Three-dimensional character development
By Brittney MacDonald, Life & Style Editor
As a college student you’ve probably had to sit through at least one English class. For the average person not looking to make an educational career out of carefully analyzing plots, characters, and narrative evolutions, these classes can be a little dull. However, some of us—myself included—find the opposite. I have a distinct and all-consuming passion for literature. I love creating it, analyzing it, and simply enjoying it.
One of my favourite things about literature is how it provides us with a kaleidoscope of perspectives. Every writer, whether their work graces book cover, film, or stage, has a distinct and affective style that greatly influences the characters they create. However, not all characters are created equal. What separates a good character from a bad one? The answer is three-dimensionalism.
You may have heard of the concept of three-dimensional (3D) characters before. Otherwise known as multi-dimensional character creation, this process involves the formulation of fully realized, complete characters—as opposed to static character creation which bases character personality traits on common tropes or stereotypes. This is important because different narrative styles will use both of these processes where appropriate to better suit the ultimate, overarching theme of their plot.
For example, a satirical piece will often populate its worlds with static characters to better emphasize whatever social critique it seeks to explore. For the significant characters found in many other genres of fiction, such as speculative or family sagas, readers expect the writer to create fully 3D characters to better draw their reader into complete immersion. After all, a writer can formulate the most imaginative, beautiful world possible—but if the characters aren’t believable as actual people? There will always be something off-putting about it.
One of the worst crimes in character development is the dreaded Mary Sue. If you’re unfamiliar with the term—or only know it from its titular use as a pop culture website—let me give a brief overview. A Mary Sue, or the male equivalent which is commonly called a Gary Stu, is a character who lacks flaws and is seemingly perfect in every way. The moniker originally started in the realm of fan fiction. A Mary Sue will often represent the author themselves, but they’ll be portrayed in an idealized way—so much so that the character seems disingenuous and entirely unrealistic.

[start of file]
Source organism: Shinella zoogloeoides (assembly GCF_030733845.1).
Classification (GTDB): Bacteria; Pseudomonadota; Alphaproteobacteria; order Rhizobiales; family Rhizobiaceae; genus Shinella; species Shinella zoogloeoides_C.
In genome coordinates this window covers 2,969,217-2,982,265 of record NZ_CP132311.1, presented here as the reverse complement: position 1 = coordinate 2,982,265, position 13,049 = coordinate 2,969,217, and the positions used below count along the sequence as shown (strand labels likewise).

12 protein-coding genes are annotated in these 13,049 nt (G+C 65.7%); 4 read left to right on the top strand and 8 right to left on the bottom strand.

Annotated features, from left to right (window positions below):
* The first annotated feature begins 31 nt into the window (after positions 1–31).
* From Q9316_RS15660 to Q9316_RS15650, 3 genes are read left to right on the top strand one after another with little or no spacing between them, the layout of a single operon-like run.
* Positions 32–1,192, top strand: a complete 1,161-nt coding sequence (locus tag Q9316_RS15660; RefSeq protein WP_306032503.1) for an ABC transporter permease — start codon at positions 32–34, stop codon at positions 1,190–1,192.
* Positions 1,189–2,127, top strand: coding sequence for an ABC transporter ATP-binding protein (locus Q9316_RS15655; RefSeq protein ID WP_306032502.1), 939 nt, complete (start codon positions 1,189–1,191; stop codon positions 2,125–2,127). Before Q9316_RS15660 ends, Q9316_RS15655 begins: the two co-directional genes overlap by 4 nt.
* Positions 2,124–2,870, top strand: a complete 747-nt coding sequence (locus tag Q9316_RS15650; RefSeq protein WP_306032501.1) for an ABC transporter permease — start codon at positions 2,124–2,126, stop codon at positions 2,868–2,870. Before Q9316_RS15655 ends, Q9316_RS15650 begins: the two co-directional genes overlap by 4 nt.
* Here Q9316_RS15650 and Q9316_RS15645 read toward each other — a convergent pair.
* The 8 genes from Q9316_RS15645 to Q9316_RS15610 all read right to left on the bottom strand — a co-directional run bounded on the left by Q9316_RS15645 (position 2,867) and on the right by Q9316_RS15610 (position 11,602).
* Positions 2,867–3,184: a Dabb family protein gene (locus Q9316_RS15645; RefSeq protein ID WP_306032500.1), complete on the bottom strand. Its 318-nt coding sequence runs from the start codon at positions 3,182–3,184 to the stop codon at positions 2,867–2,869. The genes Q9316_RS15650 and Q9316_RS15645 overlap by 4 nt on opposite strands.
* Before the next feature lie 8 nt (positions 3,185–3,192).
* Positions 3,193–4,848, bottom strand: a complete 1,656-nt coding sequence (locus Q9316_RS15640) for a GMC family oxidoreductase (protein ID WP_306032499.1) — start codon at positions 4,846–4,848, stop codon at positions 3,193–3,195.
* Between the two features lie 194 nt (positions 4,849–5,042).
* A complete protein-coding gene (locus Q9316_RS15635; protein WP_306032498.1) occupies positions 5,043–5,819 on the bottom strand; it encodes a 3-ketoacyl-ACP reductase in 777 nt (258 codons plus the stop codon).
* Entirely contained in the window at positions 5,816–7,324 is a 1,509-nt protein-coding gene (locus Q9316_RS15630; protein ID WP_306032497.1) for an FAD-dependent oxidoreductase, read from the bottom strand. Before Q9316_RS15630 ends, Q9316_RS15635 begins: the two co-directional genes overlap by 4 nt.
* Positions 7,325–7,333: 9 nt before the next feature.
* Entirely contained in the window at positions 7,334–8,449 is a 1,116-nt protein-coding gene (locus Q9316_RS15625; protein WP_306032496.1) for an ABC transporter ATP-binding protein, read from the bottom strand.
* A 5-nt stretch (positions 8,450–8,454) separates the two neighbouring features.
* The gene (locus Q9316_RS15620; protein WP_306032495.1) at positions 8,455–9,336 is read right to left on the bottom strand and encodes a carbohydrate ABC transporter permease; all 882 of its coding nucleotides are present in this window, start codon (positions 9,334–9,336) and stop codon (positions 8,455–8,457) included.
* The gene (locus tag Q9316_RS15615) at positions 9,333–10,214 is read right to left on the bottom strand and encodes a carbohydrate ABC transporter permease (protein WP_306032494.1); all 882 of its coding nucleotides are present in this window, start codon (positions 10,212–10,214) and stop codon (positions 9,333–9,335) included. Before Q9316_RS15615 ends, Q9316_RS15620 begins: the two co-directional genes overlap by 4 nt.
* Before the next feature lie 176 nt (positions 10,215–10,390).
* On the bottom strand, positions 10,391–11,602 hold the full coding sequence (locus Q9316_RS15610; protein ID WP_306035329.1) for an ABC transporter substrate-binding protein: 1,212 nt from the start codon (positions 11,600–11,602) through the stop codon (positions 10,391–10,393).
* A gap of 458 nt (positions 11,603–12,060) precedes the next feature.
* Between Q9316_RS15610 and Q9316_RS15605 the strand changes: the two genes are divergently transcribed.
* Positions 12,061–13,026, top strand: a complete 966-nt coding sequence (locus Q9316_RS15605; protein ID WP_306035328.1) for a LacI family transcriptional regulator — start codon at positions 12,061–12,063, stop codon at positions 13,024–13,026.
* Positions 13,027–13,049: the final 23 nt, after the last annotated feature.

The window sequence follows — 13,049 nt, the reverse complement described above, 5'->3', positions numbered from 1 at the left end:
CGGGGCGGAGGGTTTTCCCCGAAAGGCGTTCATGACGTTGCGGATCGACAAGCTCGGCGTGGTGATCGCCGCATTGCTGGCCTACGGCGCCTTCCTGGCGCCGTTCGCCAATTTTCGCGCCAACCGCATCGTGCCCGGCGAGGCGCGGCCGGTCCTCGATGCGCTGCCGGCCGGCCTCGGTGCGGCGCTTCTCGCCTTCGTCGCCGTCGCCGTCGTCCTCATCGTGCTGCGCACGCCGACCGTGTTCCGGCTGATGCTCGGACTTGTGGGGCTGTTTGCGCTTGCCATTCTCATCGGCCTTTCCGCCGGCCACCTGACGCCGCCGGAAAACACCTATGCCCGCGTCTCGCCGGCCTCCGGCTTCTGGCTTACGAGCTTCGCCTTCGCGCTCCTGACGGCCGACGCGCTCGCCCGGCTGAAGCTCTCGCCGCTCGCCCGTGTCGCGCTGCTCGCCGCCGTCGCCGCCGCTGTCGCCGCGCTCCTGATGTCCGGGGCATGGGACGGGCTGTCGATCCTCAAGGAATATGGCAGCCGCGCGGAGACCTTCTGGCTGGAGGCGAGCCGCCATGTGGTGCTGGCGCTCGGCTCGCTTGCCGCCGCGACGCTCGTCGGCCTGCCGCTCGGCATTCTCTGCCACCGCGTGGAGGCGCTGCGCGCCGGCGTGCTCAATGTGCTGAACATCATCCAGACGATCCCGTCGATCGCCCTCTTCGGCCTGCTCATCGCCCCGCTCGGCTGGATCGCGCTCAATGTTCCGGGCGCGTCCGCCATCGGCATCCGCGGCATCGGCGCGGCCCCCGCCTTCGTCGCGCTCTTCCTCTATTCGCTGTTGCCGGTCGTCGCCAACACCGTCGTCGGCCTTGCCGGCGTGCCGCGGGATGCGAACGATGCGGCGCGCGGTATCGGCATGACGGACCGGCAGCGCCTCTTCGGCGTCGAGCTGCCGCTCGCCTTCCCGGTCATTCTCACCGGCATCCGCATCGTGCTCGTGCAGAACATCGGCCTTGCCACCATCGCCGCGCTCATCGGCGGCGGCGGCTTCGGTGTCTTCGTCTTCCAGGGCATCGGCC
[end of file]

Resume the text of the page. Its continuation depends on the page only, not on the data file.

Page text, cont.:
Though the name Mary Sue began in fan fiction, that isn’t to say that original worldbuilding and writing is always free of this sin. There are plenty of examples of Mary Sues in almost any genre of fiction, from Bella Swan in the Twilight series, to Wade Watts/Parzival in Ready Player One. What differentiates a Mary Sue from an author surrogate, which is a more well-received authorial insertion into a narrative—a good example is Scout in To Kill a Mockingbird—is that disingenuous character arc. If a character starts off as perfect, then they cannot evolve as the plot progresses. This lack of evolution makes the character seem unnatural, not to mention both stale and boring.
The key to avoiding a Mary Sue is to make sure that your characters are fully 3D. This means giving them faults. No one is perfect—so no character should be either. People are full of contradictions, so don’t be afraid to analyze characters who seem to never question themselves. If you are a writer, make them have conflicting emotions that they struggle with, as you’d expect from any human being.